The real question of life after death isn’t whether or not it exists, but even if it does what problem this really solves. — Ludwig Wittgenstein
I am waiting for my mother’s ghost. So far, she has failed to appear.
Do I believe in ghosts? Yes. Whether they are of our own or another’s making is not important.
My mother, proudly atheist, would have said she expected to disappear, a that’s-all-there-is view of life. She was the daughter and the granddaughter of Methodist ministers; neither were good men. When I was still young enough for her to sit beside me as I fell asleep she would tell me about lying in her own bed as a child and praying every night not to die in her sleep because she knew death would bring her straight to hell. Oblivion was the safer option.
Can anyone really wish for that?
Among my mother’s papers (myriad, obsessive, revelatory), in a folder with the poems about death and the quotes about living well, is an interview with Elizabeth Kubler-Ross, she of dying’s five stages fame. The interview is not, as one would expect, about those famous stages — denial, anger, bargaining, depression, acceptance — but about life after death and Kubler-Ross’s late life conversion to a firm belief in same. As a scientist, Kubler Ross’s words, it was the empirical evidence, the near death experiences that did it. Later, Kubler-Ross would speak of contact with ‘afterlife’ guides in a manner which would have done any19th Century Spiritualist proud. Before her own death, hobbled by strokes she was asked what stage she had reached. “Anger” she answered and said she would be making no return.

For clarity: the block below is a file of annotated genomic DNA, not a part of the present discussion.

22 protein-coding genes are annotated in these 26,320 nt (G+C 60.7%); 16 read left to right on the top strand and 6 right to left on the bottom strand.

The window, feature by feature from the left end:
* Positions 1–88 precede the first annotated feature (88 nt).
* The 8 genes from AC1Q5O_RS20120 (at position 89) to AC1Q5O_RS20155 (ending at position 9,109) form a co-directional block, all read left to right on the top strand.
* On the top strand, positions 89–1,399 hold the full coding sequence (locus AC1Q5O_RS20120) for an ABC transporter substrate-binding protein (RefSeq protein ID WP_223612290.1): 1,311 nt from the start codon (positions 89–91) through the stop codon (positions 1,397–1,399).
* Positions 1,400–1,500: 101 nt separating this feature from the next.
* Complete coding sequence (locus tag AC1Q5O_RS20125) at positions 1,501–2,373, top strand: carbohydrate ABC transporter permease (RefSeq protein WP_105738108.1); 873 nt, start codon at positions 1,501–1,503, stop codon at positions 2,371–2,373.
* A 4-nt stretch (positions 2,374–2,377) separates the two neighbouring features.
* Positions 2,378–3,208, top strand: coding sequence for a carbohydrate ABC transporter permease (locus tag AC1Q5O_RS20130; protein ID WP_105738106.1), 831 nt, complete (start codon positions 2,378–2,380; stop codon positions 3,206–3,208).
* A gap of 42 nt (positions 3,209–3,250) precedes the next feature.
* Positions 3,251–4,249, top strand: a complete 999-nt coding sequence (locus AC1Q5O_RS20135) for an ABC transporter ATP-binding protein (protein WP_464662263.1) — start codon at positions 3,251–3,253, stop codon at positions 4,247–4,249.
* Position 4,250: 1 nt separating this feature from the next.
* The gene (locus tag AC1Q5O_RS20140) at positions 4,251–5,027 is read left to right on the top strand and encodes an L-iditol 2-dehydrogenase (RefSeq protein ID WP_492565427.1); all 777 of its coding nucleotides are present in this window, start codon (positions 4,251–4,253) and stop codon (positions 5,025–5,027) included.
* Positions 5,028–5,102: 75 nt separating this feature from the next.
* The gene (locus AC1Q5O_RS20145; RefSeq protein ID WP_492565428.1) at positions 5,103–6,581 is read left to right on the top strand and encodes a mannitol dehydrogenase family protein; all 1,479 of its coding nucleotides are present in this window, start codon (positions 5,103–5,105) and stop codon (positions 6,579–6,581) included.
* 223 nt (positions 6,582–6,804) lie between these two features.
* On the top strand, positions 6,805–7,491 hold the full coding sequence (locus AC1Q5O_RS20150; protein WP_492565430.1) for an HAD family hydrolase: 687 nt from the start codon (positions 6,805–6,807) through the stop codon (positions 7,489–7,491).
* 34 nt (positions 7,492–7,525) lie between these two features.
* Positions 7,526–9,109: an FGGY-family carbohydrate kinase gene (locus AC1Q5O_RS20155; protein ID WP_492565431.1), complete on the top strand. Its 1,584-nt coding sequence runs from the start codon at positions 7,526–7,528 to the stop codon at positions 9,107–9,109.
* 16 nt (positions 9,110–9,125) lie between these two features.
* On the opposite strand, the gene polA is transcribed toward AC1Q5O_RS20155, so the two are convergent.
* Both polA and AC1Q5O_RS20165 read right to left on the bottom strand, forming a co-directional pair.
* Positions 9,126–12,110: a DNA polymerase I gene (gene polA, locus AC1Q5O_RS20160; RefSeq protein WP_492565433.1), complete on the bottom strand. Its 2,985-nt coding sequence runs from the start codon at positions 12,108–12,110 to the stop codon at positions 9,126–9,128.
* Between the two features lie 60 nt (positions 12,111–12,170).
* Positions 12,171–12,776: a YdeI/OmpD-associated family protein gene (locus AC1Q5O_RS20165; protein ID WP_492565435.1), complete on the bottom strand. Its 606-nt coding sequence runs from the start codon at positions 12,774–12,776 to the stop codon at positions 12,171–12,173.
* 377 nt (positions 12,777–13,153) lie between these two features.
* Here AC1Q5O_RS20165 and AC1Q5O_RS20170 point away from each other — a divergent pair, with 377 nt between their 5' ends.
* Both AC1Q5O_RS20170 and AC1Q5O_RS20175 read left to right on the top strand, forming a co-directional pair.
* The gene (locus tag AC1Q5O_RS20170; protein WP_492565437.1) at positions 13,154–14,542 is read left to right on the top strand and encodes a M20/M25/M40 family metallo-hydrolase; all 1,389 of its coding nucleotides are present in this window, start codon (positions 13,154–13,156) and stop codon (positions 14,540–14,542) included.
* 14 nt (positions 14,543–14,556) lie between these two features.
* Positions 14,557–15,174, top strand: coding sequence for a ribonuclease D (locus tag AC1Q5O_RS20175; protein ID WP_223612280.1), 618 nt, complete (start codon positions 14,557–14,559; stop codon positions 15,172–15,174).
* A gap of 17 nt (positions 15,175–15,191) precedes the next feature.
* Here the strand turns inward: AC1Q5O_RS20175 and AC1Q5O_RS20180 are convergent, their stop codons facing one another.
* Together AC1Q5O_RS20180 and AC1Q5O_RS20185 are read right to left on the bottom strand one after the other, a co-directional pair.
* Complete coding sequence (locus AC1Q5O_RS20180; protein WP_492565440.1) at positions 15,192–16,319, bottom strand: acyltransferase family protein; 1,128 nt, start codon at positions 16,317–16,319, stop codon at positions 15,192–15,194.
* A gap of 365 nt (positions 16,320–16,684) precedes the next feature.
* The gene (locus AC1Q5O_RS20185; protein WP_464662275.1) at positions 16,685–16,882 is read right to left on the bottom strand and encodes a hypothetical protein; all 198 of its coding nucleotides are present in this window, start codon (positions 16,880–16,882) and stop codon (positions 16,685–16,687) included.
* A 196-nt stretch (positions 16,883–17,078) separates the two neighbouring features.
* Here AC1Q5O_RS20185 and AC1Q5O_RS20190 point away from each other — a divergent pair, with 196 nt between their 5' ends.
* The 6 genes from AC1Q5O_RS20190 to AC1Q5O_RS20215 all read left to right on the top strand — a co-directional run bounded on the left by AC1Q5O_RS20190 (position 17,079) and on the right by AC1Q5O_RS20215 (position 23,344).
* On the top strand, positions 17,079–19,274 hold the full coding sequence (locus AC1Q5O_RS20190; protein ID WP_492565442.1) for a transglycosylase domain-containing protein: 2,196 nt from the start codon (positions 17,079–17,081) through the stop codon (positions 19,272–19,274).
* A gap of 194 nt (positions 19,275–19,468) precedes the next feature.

I wonder where my mother was on Kubler-Ross’s list. Certainly not acceptance, she didn’t die with that. Depression? Perhaps. If so, it seems unkind to ask her back, but among her things I find so many questions.
Love letters. dozens of them, from a man I’ve never heard about. Who was he? Did you love him back? Things she wrote about me that were unkind and seem unfair. Is that the way it really was for you? Terracotta tiles she painted with frail blue fish; they are beautiful. Why did you stop making things with your hands?
The more residue of her life I encounter, the more she becomes like smoke sliding through my fingers. A ghostly form sitting by the bed would be more corporeal. Who were you? I’d ask. I’d like to know.